Students of Gujarat seem to losing interest in professional courses. Be it engineering, Master of Business Administration (MBA) or Master of Computer Application (MCA), the numbers of vacant seats in these courses are increasing with each passing year.
Of the one lakh odd seats in engineering, medical and paramedical, MBA, MCA and pharmacy, around 20% found no takers in 2012. The same figure for 2011 was 10-11%.
The state education department officials fear that higher number of students passing out, the number of vacant seats in professional courses could go up to 25 per cent. For instance, after the first round of admission for Bachelor of Engineering, about 15,000 students failed to confirm their admission even though they have filed the forms.
The craze for science subjects is increasing but if a student does not get his choice, he would not enroll, a department official said. The student would go for non-professional course rather than take admission in a less sought-after branch, he added.
Over 68,000 students cleared science examination in 2010. In three years this number has increased to 1.05 lakh students. However, this jump has seen the number of unclaimed seats also going up. "In addition, the state has registered an increase in about 10-15% in the intake capacity of engineering, MBA and MCA colleges," an education department official said.
In 2010, All India Council for Technical Education (AICTE) had increased 11,000 professional courses seats in the state. Of these 6,399 seats are in engineering, 1,380 in pharmacy, 1,500 in MBA and MCA, and 684 for ME. All these seats were added in self-financed colleges.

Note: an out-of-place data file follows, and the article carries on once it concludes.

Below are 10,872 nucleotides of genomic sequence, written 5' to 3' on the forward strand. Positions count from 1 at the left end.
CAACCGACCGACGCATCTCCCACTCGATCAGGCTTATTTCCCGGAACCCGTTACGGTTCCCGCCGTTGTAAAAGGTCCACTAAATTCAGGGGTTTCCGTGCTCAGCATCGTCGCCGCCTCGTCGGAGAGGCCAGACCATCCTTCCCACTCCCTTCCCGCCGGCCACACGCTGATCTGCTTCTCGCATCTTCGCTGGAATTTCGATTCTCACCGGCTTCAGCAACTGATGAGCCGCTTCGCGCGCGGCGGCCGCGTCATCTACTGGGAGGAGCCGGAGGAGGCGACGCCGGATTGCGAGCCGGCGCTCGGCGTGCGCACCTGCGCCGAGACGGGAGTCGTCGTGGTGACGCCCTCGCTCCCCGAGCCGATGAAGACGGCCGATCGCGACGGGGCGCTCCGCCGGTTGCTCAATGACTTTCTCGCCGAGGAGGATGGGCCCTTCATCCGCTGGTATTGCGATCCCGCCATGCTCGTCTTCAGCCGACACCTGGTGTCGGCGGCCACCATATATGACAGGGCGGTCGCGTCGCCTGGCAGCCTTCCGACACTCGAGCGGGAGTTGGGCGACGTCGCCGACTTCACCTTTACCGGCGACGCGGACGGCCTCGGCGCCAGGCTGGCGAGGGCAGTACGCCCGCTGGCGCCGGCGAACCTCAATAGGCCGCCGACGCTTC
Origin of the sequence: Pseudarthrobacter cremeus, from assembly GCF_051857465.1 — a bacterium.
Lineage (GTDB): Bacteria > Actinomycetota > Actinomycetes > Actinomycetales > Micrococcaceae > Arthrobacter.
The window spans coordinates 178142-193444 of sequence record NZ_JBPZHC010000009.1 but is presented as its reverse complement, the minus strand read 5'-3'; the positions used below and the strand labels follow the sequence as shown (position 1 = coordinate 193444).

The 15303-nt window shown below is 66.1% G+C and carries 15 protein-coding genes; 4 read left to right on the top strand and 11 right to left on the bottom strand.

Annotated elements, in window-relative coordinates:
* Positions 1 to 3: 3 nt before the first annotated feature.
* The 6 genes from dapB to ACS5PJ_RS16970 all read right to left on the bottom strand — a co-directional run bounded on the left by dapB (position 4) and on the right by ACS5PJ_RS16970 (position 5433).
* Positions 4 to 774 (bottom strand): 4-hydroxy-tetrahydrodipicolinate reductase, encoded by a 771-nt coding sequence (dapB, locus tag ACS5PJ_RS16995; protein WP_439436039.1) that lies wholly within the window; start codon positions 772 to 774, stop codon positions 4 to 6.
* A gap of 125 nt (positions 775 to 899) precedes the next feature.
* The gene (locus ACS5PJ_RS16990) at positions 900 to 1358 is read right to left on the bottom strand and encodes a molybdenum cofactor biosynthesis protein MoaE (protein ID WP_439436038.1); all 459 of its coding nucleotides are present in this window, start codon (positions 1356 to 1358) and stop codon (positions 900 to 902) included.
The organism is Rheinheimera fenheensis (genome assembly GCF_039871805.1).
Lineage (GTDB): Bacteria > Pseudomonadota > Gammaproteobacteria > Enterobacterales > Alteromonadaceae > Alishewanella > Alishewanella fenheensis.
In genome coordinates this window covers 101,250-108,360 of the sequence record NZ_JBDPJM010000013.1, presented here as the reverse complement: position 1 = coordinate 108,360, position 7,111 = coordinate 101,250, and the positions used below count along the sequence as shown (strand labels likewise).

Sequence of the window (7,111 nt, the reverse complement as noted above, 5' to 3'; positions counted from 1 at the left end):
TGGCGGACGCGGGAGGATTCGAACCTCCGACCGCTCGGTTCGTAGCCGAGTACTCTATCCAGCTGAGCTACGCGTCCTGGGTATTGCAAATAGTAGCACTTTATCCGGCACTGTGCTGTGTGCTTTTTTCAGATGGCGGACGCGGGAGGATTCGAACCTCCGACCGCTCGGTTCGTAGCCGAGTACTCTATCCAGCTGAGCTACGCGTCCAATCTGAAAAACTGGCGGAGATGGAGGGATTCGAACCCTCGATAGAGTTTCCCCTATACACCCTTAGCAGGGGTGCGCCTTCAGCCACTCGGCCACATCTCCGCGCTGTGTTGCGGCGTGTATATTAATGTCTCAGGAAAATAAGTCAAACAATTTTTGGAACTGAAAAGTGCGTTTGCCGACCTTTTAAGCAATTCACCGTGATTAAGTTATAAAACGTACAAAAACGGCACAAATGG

"Even commerce pass outs were taking admission into MBA but now the trend is changing as the pay package, barring a few MBA colleges, had gone as low as Rs 1.20 lakh per annum for starter," said an official. Earlier, at least 15-20% fresh engineers were enrolling for MBA courses but this has also changed.
Last year, close to 8,000 seats went vacant in engineering, 3,500 seats in pharmacy, 6,000 seats in MBA and 2,200 seats in MCA colleges. What's more, even in courses like nursing and physiotherapy over 1,000 seats were vacant.
President of Self-Finance Management Association C L Patel said, "The government has its own set of rules and hence students and the management bear the brunt of the wrong policies. We have many colleges which have better infrastructure and faculties as compared to best colleges in the state."
Patel said the in engineering and pharmacy courses, the vacancies were limited to less-preferred branches. But in MBA courses, the downward trend was only because of the less job opportunities in the market, he added.